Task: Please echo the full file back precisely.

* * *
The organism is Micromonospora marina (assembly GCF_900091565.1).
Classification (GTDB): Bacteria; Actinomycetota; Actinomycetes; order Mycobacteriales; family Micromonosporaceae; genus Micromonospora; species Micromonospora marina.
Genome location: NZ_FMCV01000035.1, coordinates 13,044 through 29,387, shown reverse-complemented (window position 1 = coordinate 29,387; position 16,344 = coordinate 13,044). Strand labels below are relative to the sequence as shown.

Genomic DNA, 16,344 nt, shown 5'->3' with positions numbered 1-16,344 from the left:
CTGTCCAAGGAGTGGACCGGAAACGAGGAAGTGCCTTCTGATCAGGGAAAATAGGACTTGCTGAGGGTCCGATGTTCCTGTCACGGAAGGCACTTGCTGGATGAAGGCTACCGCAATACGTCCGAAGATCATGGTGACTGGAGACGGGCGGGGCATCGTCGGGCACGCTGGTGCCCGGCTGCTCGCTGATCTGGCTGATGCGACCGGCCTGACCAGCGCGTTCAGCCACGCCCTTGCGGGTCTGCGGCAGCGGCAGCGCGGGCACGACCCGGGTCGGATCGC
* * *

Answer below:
The organism is Micromonospora marina (assembly GCF_900091565.1).
Classification (GTDB): Bacteria; Actinomycetota; Actinomycetes; order Mycobacteriales; family Micromonosporaceae; genus Micromonospora; species Micromonospora marina.
Genome location: NZ_FMCV01000035.1, coordinates 13,044 through 29,387, shown reverse-complemented (window position 1 = coordinate 29,387; position 16,344 = coordinate 13,044). Strand labels below are relative to the sequence as shown.

Genomic DNA, 16,344 nt, shown 5'->3' with positions numbered 1-16,344 from the left:
CTGTCCAAGGAGTGGACCGGAAACGAGGAAGTGCCTTCTGATCAGGGAAAATAGGACTTGCTGAGGGTCCGATGTTCCTGTCACGGAAGGCACTTGCTGGATGAAGGCTACCGCAATACGTCCGAAGATCATGGTGACTGGAGACGGGCGGGGCATCGTCGGGCACGCTGGTGCCCGGCTGCTCGCTGATCTGGCTGATGCGACCGGCCTGACCAGCGCGTTCAGCCACGCCCTTGCGGGTCTGCGGCAGCGGCAGCGCGGGCACGACCCGGGTCGGATCGC